the pickens plan dies at the hands of cheap oil

I had a post here a little while ago about dropping oil prices, and how we had to find a way to keep the momentum going with alternative energy in spite of them, for the sake of the planet and our future security. Well, today we’re seeing the first casualty of oil selling for $57 a barrel — the ambitious wind initiative being championed by T. Boone Pickens has been shelved. And, if the economy were to pick up tomorrow, I have no doubt that people would be back in auto showrooms buying SUVs as though global warming doesn’t exist, and we live on an endless, bubbling ocean of oil… We need to demand of our leaders in Washington that they take immediate action before we drown ourselves in cheap sweet crude. The federal government has to implement a significant gas tax, and begin funding ambitious regional alternative energy projects. The window of opportunity to make these necessary changes is too short not to act decisively. We cannot afford to be delayed by temporarily inexpensive oil. As we know, it will not last.

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5 Comments

  1. Brackache
    Posted November 13, 2008 at 10:25 pm | Permalink

    Well hold on now… there’s significant momentum building behind the green movement… people are choosing to be more environmentally friendly of their own volition, not because it’s cheaper or legislated. I know not everybody. I know not a majority. But the majority of people are fundamentally trendy, and will eventually start swimming with the school if that’s the way things start to go, which they slowly are. You don’t need government action. You need keep up increasing private demand, which you’re doing.

    Also this avoids the rebellious resentment that making things mandatory often provokes.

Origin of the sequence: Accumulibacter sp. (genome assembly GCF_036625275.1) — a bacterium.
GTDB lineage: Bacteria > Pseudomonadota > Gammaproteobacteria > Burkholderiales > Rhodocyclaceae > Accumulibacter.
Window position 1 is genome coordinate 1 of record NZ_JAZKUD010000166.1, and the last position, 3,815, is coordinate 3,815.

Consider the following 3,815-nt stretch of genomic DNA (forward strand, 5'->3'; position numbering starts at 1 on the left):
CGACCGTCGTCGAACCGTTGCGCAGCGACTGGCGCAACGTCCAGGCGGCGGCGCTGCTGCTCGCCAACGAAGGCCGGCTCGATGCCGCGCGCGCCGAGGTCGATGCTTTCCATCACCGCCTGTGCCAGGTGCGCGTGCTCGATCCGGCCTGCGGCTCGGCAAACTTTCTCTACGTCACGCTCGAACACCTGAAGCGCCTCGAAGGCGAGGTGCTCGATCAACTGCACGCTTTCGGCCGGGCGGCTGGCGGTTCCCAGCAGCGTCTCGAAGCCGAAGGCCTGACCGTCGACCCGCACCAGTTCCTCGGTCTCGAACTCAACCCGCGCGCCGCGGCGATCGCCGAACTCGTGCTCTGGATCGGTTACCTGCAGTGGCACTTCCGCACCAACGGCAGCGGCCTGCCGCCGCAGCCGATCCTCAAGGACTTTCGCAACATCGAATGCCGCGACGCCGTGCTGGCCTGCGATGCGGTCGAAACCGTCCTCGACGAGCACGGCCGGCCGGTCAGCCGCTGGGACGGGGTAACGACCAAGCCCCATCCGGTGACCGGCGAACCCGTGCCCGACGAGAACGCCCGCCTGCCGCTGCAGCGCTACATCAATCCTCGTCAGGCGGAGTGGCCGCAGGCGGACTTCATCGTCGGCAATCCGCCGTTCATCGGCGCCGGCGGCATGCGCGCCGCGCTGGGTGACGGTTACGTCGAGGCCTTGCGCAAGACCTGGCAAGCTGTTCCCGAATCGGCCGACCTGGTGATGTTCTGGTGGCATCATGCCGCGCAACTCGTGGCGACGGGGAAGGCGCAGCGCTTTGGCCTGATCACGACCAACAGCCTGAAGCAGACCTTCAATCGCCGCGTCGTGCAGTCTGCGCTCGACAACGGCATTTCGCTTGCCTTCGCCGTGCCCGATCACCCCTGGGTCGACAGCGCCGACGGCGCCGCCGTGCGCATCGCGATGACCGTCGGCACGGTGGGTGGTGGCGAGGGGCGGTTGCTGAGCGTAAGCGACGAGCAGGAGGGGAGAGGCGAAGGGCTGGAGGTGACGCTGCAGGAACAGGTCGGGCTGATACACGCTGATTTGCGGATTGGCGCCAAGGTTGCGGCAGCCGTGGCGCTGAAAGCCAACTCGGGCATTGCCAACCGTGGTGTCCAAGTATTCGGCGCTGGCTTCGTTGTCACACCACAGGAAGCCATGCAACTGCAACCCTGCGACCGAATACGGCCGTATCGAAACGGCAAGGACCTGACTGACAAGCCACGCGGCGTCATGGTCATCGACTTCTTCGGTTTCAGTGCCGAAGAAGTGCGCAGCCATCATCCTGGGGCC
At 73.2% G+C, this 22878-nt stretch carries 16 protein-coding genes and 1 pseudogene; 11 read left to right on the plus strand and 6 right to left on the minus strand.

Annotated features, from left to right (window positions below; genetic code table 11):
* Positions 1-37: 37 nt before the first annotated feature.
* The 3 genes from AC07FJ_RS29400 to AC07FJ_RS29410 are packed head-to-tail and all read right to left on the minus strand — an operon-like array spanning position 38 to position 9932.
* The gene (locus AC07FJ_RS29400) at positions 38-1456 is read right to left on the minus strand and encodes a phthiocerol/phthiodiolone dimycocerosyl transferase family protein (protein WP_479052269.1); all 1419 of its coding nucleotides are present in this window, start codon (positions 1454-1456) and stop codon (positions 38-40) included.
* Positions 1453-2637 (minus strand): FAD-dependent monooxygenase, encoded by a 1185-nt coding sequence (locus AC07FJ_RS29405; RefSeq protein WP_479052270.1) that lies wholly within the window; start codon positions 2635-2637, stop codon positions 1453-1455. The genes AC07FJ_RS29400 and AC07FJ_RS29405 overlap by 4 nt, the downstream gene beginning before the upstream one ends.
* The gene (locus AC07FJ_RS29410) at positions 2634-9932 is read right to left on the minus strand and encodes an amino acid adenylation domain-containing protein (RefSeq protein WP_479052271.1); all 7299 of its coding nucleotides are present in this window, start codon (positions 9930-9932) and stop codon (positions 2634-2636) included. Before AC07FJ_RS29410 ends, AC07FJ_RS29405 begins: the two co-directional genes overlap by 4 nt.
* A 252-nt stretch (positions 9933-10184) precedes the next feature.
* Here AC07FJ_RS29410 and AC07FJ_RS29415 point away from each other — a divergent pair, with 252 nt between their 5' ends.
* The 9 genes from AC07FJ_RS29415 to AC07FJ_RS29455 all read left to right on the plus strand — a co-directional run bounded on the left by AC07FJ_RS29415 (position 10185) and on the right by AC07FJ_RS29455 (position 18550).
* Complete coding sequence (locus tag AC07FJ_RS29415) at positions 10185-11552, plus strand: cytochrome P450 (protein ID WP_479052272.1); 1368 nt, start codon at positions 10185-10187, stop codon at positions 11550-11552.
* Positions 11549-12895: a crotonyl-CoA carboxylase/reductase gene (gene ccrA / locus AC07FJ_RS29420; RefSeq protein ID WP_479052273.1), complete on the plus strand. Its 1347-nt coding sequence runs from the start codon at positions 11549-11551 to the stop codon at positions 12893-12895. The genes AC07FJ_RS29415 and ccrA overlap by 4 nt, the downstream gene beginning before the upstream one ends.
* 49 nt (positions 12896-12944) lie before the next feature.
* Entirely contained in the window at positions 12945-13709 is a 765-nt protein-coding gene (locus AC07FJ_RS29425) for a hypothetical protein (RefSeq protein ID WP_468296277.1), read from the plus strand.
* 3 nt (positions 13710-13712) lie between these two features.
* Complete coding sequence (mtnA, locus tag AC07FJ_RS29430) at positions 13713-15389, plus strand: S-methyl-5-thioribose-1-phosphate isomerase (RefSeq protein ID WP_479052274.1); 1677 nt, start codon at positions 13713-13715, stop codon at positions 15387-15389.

2. Posted November 13, 2008 at 11:28 pm | Permalink

    You’ve convinced me, Mark. You’re right. At the same time, the low gas has been a blessing for my family as well as many others. It’s a bit of relief.

    It’s a great issue to look at. I think maybe more catastophic global warming damage is needed to wake people up. Although then it might be too late.

    What will rise or fall first – the world financial system or the the world environmental system? I think we’ll be able to study the relationship between them in the coming years. Hopefully a good win-win compromise will be reached.

  3. Dan
    Posted November 14, 2008 at 7:19 pm | Permalink

    I’m not a big fan of the Pickens plan, mainly becasue of allegations that Pickes really wants to use the right of ways from his electricity generation to send water to Dallas. Water is the new oil

    Pickes owns $600 million of Ogallala groundwaer and once its gone its not coming back. Pickens got an amendment passed in Texas that allows a water-supply district to transmit alternative energy and transport water in a single right-of-way.

    If he gets a pipeline built he can sell $165 million of his water a year to Dallas.

    Its pretty smooth when you think about it.

    See: http://www.businessweek.com/magazine/content/08_25/b4089040017753.htm

  4. John on Forest
    Posted November 16, 2008 at 10:55 pm | Permalink

    Oil is not as cheap as $57/bbl.

    Our foreign oil prices (and domestic except the price of our DOD) are subsidized in many ways, not the least of which is the price we pay to maintain a military large enough to defend our foreign sources. Also not accounted for in the current price of oil, is the economic cost of pollution, in health care costs, remediation of contaminated lands, and the future value of global warming accounting for displacement of coastal peoples, changing micro-climates (floods and droughts), etc.

    A gasoline tax is not what is needed. What is needed is a crude oil tax, to fully account for all these costs. The proceeds of the tax should be used to offset taxes currently collected to maintain our DOD, to fund public transportation and other conservation efforts, to fund alternative energy and infrastructure, to pay for the effects of global warming as they occur (relocation of peoples, farms, water supplies, etc.)

    In addition to a crude oil tax, a similar tax should be applied to other energy sources, according to the same sorts of measures. Nuclear should be taxed to pay for storage of waste. Coal should be taxed to pay for effects of pollution and global warming. Natural gas, the same. Ad nauseum.

  5. Meta
    Posted November 17, 2008 at 9:27 am | Permalink

    We discussed the Trajan Windmill theory previously:

    http://markmaynard.com/index.php/2008/08/25/trojan_windmills

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